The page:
MARGARET BRENNAN: All right. One of the problems when it comes to COVID help, as you know, is that it has gotten quite tangled up. But what can happen at the US border—
SEN CAINE: Yes.
MARGARET BRENNAN: – and the possible expiry set for the end of May of Title 42, which is a pandemic regulation that allows migrants seeking asylum to be denied immediate entry. Is there a way to get around this block? Do you consider it inevitable that there will be a vote on Title 42?
SEN KAINE: I think… I think it will, MARGARET. We need – we need a vote on the COVID relief package. And Republicans have made it clear that they want a vote on Title 42 as part of a discussion about COVID help. I firmly believe, whether in the majority or minority, that there must be amendments and that we must allow amendments to be voted on in the plenary. I- I am a little concerned that, sometimes, majority parties, Democrats or Republicans, relax legislation to try to avoid controversial votes on amendments. But I’m elected by Virgos to vote for things, controversial or not, and if after 28 years in office, I can’t explain a vote for something, I’m not very good at what I’m doing. So I think we’re going to have a vote on the COVID relief package soon, in May, and I think Republicans will be calling for a Title 42 amendment vote as part of that. And we should, you know, see what the amendment is and then vote for or against based on whether it’s a good amendment or not.
MARGARET BRENNAN: But you’ve also been a bit critical of the Biden administration’s plan to allow this border health restriction to expire at the end of May. When is the right date?
SEN KAINE: MARGARET, what I said is this: Title 42 needs to expire.
MARGARET BRENNAN: Right.
SEN KAINE: It’s an emergency regulation and needs to be replaced with more permanent procedures and plans to do a better job at the border. And so I was confused about the timing. We would have Title 42 expire on May 23 and then new asylum and border rules would take effect on May 31. I was confused by the government messages about this, but…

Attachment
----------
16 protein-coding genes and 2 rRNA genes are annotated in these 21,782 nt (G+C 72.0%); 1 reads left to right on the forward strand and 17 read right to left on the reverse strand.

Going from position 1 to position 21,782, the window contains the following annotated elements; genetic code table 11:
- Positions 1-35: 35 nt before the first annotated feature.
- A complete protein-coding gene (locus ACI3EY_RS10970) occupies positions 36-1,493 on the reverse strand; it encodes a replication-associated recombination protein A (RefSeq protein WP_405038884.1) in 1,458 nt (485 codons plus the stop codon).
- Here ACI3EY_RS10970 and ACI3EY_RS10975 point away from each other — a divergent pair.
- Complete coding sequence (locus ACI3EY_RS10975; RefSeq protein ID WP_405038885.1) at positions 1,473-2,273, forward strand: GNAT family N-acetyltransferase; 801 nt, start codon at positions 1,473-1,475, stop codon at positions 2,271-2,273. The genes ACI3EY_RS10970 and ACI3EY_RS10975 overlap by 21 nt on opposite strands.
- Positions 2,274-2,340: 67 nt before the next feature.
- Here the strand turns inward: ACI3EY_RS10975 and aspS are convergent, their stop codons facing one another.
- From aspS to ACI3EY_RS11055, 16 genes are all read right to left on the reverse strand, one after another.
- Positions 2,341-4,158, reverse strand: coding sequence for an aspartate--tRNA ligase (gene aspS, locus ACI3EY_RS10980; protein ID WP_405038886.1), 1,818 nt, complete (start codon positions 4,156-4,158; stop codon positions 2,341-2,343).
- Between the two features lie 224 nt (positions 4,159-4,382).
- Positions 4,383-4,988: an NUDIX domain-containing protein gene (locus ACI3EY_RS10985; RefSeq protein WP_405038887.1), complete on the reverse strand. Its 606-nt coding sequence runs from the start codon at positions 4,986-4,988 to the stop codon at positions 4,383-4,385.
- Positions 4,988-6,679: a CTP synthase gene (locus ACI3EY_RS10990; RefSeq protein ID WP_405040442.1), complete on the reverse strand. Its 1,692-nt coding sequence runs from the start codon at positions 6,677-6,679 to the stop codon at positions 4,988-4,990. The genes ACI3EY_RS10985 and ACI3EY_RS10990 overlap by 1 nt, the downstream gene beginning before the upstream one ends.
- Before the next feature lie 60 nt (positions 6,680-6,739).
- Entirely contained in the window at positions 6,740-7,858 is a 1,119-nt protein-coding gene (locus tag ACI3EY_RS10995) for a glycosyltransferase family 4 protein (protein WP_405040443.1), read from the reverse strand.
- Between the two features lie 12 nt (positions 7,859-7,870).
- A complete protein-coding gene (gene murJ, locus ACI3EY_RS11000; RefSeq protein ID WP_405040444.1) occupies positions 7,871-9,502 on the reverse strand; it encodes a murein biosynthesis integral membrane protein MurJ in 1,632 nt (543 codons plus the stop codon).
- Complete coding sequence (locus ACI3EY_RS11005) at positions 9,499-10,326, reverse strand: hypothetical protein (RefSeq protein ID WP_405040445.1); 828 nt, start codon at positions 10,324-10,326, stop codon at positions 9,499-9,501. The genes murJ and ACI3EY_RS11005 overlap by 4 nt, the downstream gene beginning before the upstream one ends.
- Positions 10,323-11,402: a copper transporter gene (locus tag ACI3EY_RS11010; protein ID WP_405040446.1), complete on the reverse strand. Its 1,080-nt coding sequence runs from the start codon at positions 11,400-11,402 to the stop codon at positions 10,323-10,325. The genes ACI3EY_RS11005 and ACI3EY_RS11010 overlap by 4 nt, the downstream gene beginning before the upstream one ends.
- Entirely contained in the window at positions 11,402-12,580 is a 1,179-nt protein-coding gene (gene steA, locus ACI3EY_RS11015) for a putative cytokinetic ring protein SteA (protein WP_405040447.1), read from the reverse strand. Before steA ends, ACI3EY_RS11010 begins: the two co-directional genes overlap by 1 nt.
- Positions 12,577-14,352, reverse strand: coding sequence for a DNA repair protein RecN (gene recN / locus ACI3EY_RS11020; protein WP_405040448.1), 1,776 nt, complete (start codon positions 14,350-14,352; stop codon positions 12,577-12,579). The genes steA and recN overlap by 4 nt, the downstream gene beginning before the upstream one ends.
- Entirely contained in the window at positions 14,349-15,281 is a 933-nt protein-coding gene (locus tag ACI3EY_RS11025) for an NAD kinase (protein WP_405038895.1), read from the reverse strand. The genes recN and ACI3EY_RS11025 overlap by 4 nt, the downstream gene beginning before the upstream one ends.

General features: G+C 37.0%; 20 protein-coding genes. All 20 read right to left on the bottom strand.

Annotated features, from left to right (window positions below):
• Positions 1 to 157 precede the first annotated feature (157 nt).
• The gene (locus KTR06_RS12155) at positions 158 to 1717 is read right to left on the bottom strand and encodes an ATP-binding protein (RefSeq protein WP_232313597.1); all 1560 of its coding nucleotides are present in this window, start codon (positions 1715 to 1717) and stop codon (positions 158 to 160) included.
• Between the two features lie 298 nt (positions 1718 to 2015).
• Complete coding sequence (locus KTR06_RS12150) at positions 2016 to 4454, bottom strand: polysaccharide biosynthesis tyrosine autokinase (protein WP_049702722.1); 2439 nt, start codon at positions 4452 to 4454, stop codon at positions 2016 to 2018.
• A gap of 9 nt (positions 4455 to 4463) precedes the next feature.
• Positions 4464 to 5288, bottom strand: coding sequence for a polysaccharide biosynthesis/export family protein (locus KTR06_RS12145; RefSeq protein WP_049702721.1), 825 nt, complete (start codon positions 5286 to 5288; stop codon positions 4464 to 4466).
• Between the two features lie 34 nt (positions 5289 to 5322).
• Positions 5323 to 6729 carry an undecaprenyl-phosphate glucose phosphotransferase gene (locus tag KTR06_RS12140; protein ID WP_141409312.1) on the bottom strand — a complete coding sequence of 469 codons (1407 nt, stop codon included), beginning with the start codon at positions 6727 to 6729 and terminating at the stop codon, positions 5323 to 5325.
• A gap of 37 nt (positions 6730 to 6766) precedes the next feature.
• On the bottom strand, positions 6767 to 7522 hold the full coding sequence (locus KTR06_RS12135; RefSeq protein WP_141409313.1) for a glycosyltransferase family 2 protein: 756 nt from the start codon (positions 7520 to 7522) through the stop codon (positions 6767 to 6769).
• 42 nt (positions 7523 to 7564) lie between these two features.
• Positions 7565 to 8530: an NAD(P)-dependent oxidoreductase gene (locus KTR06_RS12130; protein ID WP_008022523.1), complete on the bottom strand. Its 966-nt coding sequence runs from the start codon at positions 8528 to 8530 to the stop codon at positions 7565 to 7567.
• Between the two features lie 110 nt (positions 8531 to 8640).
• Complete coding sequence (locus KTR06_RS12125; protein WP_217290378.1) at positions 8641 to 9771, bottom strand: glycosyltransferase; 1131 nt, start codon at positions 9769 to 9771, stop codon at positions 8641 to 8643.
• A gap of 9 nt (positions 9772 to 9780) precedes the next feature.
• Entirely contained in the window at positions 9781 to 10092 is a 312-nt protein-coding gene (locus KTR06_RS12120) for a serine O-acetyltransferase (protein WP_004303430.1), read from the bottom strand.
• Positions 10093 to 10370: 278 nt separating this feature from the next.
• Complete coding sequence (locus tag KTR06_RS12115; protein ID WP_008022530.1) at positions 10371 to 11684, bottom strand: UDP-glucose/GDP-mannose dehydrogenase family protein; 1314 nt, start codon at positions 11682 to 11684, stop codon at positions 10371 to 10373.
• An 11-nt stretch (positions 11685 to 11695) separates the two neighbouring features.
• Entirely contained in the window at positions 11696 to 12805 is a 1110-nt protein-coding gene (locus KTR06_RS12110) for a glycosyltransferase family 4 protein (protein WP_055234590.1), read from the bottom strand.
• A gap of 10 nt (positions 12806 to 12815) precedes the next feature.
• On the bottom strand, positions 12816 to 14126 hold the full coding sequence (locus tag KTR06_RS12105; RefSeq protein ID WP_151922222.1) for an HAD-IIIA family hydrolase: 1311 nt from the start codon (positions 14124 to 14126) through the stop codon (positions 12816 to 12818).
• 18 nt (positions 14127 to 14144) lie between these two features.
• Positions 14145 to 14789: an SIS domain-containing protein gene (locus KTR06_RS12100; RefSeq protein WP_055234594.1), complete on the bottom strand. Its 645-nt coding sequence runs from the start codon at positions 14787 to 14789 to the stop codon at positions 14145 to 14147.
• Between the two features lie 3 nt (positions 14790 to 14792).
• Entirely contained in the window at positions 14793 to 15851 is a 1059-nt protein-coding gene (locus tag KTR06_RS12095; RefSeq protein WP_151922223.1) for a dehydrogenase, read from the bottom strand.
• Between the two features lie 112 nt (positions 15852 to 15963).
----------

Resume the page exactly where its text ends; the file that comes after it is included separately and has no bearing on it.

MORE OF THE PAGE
MARGARET BRENNAN: Is it clear now?
SEN KAINE: — DHS came up with a pretty comprehensive plan last week with six pillars flooding personnel to the border, which they are already doing, preparing to use expedited removals for individuals who cannot make a credible claim to asylum, for example. More work in Central America to help their economies grow so that the pressure of poor economic conditions that lead to migration is lessened. DHS has now established a plan, and the right answer for the border is not short-term emergency regulation. The right answer is permanent fixes that will help. This was part of our 2013 immigration reform bill that passed the Senate on a bipartisan basis that the Republican House refused to accept.
MARGARET BRENNAN: A quick question for you. I know you suffer from the long-term effects of your COVID infection. There’s already been about a billion-dollar effort underway to study it at the National Institutes of Health. Why is this not enough? And how much more money is needed?
SEN KAINE: MARGARET, I guess I’d say I’m going through a long COVID. There are people who are suffering a lot. I wouldn’t call myself a sufferer. I have a bizarre nervous tingling sensation that feels like my skin is dipped in an Alka-Seltzer that’s coming out 24-7. But I can work, I can exercise, I can do my thing. But as you know, many people with long-term COVID have breathing problems, heart problems, fatigue. You are right. We put a significant amount of money into the American Rescue Plan—
MARGARET BRENNAN: Yes.
SEN KAINE: —and we’re starting to do important research at the NIH and other institutions. But we need to do more research, disseminate research results, provide information to patients, families, providers, employers, —
MARGARET BRENNAN: Yes.
SEN KAINE: — and then there will likely be a need to support those who are really suffering from the long COVID.
MARGARET BRENNAN: We will continue to cover that in this show as well. Thank you, senator.
SEN KAINE: Okay.
MARGARET BRENNAN: We’ll be back with a lot more. Stay with us.